• The second HyperX Fury is installed in a networked PC, connected through a switch to the test motherboard. This removes the myriad uncontrollable factors present when using speedtest.net, and is fast enough that differences are likely attributable to the network interface.
  • Windows has been custom-configured so that it does not update anything. Since this PC is behind a router and a switch, and is not used for any surfing, I'm not really concerned about it being vulnerable. This removes the possibility of an additional variable load on the system, and more importantly, allows me to begin my testing immediately, rather than hours later after update cycles have completed. This change, along with the one above, allows me to test two boards in one day, not just one board.
  • Some test versions have been updated. This prevents the complication of using older versions that may have had minor compatibility issues with the latest hardware.

Test Results

Here are the test results, starting with PCMark8.

As we've seen in past motherboard reviews, the differences are too small to matter, with a mere 1-3 percent difference between the fastest and slowest boards. No one board proves dominant by winning in all categories.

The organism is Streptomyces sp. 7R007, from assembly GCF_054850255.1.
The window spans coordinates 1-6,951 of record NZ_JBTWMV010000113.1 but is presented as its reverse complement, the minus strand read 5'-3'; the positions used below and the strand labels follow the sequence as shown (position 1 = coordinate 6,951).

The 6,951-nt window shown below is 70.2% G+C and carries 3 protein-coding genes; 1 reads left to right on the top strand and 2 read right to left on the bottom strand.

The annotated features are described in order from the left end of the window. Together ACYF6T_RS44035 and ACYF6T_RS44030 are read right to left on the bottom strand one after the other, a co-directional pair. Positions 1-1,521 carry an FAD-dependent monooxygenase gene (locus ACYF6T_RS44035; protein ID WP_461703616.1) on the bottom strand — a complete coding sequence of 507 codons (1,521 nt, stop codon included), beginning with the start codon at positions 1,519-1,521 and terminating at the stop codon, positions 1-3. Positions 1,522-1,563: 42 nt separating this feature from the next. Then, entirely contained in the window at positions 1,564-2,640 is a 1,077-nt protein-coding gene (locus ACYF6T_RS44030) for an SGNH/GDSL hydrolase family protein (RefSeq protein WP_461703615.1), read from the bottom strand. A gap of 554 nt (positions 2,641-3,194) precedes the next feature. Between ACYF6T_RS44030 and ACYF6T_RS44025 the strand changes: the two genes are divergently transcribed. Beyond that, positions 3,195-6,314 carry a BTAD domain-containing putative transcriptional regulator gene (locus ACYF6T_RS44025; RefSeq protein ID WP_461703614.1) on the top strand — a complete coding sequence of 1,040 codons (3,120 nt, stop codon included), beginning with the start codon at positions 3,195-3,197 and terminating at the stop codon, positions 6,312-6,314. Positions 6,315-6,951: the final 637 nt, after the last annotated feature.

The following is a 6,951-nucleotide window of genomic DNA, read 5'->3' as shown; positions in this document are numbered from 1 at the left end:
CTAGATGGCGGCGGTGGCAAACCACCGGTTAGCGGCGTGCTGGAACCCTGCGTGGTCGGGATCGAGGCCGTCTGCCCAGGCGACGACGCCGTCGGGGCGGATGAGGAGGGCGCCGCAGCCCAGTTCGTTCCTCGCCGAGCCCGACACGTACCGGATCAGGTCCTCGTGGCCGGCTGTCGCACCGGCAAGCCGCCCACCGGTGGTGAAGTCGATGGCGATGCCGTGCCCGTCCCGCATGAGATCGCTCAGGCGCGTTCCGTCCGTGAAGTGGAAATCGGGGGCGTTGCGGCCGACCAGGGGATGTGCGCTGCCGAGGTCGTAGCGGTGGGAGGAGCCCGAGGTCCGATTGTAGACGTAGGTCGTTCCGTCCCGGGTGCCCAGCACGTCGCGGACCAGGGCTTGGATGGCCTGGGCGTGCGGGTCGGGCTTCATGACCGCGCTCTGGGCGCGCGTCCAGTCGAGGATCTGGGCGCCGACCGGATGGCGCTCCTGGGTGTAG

OK, here we see a difference. But it's not so much one board versus another as DDR3 versus DDR4, with DDR4 coming out way ahead. The PCMark benchmark we saw first didn't echo that difference, did it? The Biostar Hi-Fi H170Z3 was slightly faster with DDR3 in two out of three tests. What about the remaining tests?

Here again, the differences are small. But once again, the DDR3-equipped boards turned in the better scores. The Biostar Gaming H170T is consistently on top, except for one second-place finish. Of the others, the little MSI H170I PRO AC is the fastest with DDR4.

The scores are once again too tight to matter.  This time, memory type is less important, but a DDR3-equipped board is on top. Also worth noting, the DX11 scores that were consistently a little higher in earlier reviews when using a Pentium G3258 with a GT730 are no longer necessarily better. Perhaps the much-faster i5 isn't helped by a graphics card doing a little more of the work. A future experiment on this might be useful, but the difference either way looks pretty small.

At idle—where many PCs spend much of their time—ASRock scores a solid victory here. It ties for last in the mixed Heaven load, but places in the middle when running the CPU-heavy Prime95.